Karraje and his crew lead double lives. Karraje goes around openly, under the alias of “Count d’Artigas”, a pleasure loving, slightly eccentric but eminently respectable member of royalty. He is a regular visitor to the ports of the East Coast aboard his schooner “Ebba”. To outward appearances, “Ebba” has no other means of propulsion than its sails, but in fact it is towed by a submersible which acts as an underwater tug.
By this means, Karraje and his crew can pull up to becalmed sailing vessels without raising suspicion and board them without warning. They then rob and massacre the crews, scuttling the ships, adding to the statistics of “unexplained disappearances”.
Karraje hears of Roch and his invention, takes them both seriously, and decides to gain possession of them. Actually, his aim is rather modest. He has no intention to seize mastery over the world, but just to make his hide-out impregnable.
He and his men successfully kidnap Roch from his American asylum, and then bring him to their hide-out — the desolate island of Back Cup in Bermuda.
Accessible only by submarine, Back Cup’s crater has been made into a well-equipped pirate base. It has its own electrical power plant, and is completely unknown to the rest of the world.
The installation of a modern industrial plant on the islet — producing huge plumes of black smoke which vent from its cone — is interpreted as a sign that the long dormant volcano has become active again; a fishing village established on the islet’s outer slopes decades earlier by Bermudian fishermen is hastily abandoned and commercial and military ships try and steer clear.
During the kidnapping, Karraje orders his men to also take along Gaydon, Roch’s attendant for the past 15 months. The reader knows – and, as is later shown, Karraje is also aware — that Gaydon is actually Simon Hart, a French engineer and explosives expert. Hart had decided “to perform the menial and exacting duties of an insane man’s attendant” in the hope of learning Roch’s secret and, thereby, saving it for France, actuated by “a spirit of the purest and noblest patriotism.”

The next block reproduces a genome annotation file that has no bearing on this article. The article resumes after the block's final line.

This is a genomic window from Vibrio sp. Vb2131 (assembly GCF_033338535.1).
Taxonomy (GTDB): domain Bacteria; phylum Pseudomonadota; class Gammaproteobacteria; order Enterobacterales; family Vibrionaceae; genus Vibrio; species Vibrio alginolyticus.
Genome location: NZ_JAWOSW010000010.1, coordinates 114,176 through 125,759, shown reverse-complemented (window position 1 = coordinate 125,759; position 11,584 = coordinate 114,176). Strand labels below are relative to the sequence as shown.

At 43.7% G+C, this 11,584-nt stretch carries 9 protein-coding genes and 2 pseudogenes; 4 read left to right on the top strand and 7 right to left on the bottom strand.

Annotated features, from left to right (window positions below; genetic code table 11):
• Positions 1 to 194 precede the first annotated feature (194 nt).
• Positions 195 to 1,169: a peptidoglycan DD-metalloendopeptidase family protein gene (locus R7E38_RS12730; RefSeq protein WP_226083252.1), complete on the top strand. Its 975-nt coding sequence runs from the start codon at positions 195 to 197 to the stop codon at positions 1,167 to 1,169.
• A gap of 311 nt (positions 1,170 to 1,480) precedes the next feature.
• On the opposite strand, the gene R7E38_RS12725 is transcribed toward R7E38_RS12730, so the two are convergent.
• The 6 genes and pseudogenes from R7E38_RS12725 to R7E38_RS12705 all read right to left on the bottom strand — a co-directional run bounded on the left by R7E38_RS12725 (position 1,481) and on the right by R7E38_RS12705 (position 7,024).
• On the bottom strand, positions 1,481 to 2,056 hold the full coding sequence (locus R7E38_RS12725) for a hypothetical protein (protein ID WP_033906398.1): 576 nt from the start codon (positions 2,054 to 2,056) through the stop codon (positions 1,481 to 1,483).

From “Facing The Flag” Chapter VIII, “Back Cup”
Well, I know and recognize this islet! It is situated at the extremity of the archipelago of the Bermudas. It is the “reversed cup” that I had occasion to visit a few years ago—No, I am not mistaken. I then climbed over the calcareous and crooked rocks at its base on the east side. Yes, it is Back Cup, sure enough!
Had I been less self-possessed I might have uttered an exclamation of surprise—and satisfaction—which, with good reason, would have excited the attention and suspicion of the Count d’Artigas.
These are the circumstances under which I came to explore Back Cup while on a visit to Bermuda.